Government Technology

Hacker Habits: When to be On Guard



September 2, 2009 By

At the 17th annual DEFCON conference in Las Vegas, Nev., people from all over the world came together over one shared interest: hacking. The three-day conference is the largest IT security conference in the nation and this year over 10,000 people were in attendance. A small percentage of attendees were chosen at random to participate in a survey by Tufin Technologies about the habits of hackers. White hats, black hats, good guys, bad guys, bad guys working for good guys: you name it, they were there. The identities of the survey participants were kept completely anonymous to help preserve the validity of the responses. Here are some interesting finds from the survey:

During the Year

  • 81 percent of hackers surveyed said they are the most active during the winter holiday season
  • 56 percent said Christmas was the best time to engage in corporate hacking 
  • 25 percent said New Years Eve was the most ideal time for corporate hacking

During the Week

  • 52 percent stated that they spent the most time hacking during the weekday evenings
  • 32 percent stated that they spent the most time hacking during the work hours of a regular work week
  • Only 15 percent said they were hacking on the weekends

Firewalls

  • 86 percent of respondents felt they could successfully hack into a network via the firewall
  • 25 percent of these people said they could do this in a matter of minutes
  • 14 percent said they could do it in a few hours
  • 16 percent said they wouldn't hack into a firewall even if they could

Michael Hamelin, Tufin's chief security architect, said in an interview, "this may be obvious, but poorly configured firewalls remain a significant risk for many organizations. It's not the technology that's at fault, but rather the configuration and change control processes that are neglected or missing altogether."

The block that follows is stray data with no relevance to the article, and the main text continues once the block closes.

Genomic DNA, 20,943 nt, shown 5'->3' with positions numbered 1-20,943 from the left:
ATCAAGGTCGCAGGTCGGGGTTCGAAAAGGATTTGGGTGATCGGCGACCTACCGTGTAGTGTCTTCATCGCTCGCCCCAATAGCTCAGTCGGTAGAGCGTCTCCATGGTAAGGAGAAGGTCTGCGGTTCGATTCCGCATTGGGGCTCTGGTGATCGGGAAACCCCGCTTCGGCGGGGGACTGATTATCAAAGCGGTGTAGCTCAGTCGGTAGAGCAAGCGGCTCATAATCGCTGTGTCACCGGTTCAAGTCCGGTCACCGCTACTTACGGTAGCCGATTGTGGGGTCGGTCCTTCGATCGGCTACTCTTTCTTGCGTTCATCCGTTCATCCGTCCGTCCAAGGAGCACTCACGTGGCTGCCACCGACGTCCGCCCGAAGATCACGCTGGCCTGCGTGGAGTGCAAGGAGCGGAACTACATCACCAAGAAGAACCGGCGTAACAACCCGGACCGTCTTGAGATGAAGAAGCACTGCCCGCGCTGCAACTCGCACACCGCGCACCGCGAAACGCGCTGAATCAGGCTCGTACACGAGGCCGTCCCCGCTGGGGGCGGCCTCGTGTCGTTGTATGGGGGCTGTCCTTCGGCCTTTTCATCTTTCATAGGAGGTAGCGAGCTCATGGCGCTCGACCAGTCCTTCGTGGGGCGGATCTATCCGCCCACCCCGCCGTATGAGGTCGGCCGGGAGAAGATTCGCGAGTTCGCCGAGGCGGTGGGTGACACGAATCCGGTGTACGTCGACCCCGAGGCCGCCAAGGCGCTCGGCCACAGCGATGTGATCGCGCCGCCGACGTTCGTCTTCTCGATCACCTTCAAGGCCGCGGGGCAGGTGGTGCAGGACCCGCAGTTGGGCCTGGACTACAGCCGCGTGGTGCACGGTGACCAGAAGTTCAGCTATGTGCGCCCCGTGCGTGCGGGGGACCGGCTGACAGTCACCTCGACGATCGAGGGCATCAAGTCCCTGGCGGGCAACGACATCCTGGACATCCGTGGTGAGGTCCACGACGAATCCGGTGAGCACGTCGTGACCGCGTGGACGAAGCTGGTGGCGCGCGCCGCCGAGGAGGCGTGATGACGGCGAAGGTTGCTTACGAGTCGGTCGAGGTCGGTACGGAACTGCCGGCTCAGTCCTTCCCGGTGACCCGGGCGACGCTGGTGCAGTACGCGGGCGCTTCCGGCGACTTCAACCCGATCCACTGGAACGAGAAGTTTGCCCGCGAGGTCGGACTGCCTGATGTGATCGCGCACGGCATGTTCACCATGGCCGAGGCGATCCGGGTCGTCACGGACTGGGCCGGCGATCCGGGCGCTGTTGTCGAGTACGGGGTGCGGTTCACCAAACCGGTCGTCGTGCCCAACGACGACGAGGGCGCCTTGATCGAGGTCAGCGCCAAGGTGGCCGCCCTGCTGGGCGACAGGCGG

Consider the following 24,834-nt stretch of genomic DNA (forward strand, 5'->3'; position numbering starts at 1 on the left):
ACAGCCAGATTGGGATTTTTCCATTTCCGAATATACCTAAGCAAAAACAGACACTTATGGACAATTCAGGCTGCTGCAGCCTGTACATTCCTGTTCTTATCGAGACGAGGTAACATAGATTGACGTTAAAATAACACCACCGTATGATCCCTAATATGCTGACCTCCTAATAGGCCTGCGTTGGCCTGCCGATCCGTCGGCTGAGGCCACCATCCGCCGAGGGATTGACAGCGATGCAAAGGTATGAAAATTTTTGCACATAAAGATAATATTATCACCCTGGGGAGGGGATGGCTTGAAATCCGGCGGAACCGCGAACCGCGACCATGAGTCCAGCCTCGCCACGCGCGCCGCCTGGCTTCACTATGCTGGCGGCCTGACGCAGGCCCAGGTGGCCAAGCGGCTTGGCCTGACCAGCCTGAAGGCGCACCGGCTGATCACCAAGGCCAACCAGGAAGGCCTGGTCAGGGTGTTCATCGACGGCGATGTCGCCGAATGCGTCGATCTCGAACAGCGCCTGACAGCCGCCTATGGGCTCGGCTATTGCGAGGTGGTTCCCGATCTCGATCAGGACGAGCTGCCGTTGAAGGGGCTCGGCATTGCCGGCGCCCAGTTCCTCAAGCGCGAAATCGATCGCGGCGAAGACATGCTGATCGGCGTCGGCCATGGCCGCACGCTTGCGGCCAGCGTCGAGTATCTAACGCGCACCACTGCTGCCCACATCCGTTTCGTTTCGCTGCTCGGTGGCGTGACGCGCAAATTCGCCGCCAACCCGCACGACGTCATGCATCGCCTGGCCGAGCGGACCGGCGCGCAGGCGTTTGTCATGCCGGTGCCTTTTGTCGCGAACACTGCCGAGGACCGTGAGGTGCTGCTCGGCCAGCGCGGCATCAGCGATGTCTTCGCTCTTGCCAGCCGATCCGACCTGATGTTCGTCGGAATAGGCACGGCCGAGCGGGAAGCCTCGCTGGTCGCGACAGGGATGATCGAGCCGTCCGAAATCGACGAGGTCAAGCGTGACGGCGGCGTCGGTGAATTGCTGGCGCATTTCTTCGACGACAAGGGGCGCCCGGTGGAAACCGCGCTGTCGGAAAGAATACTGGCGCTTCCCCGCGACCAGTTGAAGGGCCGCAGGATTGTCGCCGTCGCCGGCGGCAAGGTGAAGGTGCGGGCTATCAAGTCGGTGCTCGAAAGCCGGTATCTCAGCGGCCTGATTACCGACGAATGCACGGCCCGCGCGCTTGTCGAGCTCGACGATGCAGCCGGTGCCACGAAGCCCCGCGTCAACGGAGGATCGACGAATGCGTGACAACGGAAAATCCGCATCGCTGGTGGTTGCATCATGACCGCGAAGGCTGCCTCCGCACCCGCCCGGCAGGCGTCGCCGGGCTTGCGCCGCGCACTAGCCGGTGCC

Another alarming fact is that seventy percent of hackers interviewed don't feel that regulations made by governments worldwide to implement privacy, security and process controls have made any difference to their chances of hacking into a corporate network. Of the remaining thirty percent, only half said compliance initiatives have made their hacking more difficult and while the other half said they believe they've made it easier.

Hamelin said that these statistics further validate the frustrating gap between compliance and security. "It's like they can't see the forest for the trees," he said.

"Organizations become so wrapped up in meeting compliance regulations that security takes a back seat, instead of going hand in hand, as they should."

Another interesting find of the survey was that hackers usually release viruses on Fridays. They know that changes to applications and firewalls are generally made on Fridays and Saturdays which makes them more vulnerable to new virus attacks.

Finding patterns in the days and times hackers take advantage of will help organizations and agencies know when to be more vigilant.


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